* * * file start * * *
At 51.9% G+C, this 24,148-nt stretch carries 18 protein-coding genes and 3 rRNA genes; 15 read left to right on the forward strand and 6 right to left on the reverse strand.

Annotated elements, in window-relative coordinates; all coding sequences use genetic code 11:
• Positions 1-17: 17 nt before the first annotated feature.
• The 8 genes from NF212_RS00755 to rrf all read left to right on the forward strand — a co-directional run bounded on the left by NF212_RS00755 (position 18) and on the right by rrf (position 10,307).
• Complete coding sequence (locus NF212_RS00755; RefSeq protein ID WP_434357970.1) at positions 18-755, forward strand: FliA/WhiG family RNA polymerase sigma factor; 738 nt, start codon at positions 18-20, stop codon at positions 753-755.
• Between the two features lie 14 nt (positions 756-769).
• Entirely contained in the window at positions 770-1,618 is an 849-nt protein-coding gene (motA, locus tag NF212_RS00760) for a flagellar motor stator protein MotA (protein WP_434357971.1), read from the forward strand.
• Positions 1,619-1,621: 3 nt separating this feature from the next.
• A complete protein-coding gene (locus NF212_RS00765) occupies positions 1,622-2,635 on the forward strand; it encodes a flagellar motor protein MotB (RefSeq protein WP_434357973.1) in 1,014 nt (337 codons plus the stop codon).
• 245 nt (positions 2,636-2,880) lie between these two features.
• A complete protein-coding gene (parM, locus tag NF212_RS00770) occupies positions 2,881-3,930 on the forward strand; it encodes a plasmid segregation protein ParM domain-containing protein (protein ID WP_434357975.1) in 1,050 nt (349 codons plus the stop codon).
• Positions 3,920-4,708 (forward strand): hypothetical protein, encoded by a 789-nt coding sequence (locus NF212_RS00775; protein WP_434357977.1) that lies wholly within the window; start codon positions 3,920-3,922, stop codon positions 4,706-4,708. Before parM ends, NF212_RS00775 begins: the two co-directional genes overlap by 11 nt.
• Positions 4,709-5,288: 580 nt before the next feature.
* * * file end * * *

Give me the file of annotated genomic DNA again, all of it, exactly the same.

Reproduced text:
At 51.9% G+C, this 24,148-nt stretch carries 18 protein-coding genes and 3 rRNA genes; 15 read left to right on the forward strand and 6 right to left on the reverse strand.

Annotated elements, in window-relative coordinates; all coding sequences use genetic code 11:
• Positions 1-17: 17 nt before the first annotated feature.
• The 8 genes from NF212_RS00755 to rrf all read left to right on the forward strand — a co-directional run bounded on the left by NF212_RS00755 (position 18) and on the right by rrf (position 10,307).
• Complete coding sequence (locus NF212_RS00755; RefSeq protein ID WP_434357970.1) at positions 18-755, forward strand: FliA/WhiG family RNA polymerase sigma factor; 738 nt, start codon at positions 18-20, stop codon at positions 753-755.
• Between the two features lie 14 nt (positions 756-769).
• Entirely contained in the window at positions 770-1,618 is an 849-nt protein-coding gene (motA, locus tag NF212_RS00760) for a flagellar motor stator protein MotA (protein WP_434357971.1), read from the forward strand.
• Positions 1,619-1,621: 3 nt separating this feature from the next.
• A complete protein-coding gene (locus NF212_RS00765) occupies positions 1,622-2,635 on the forward strand; it encodes a flagellar motor protein MotB (RefSeq protein WP_434357973.1) in 1,014 nt (337 codons plus the stop codon).
• 245 nt (positions 2,636-2,880) lie between these two features.
• A complete protein-coding gene (parM, locus tag NF212_RS00770) occupies positions 2,881-3,930 on the forward strand; it encodes a plasmid segregation protein ParM domain-containing protein (protein ID WP_434357975.1) in 1,050 nt (349 codons plus the stop codon).
• Positions 3,920-4,708 (forward strand): hypothetical protein, encoded by a 789-nt coding sequence (locus NF212_RS00775; protein WP_434357977.1) that lies wholly within the window; start codon positions 3,920-3,922, stop codon positions 4,706-4,708. Before parM ends, NF212_RS00775 begins: the two co-directional genes overlap by 11 nt.
• Positions 4,709-5,288: 580 nt before the next feature.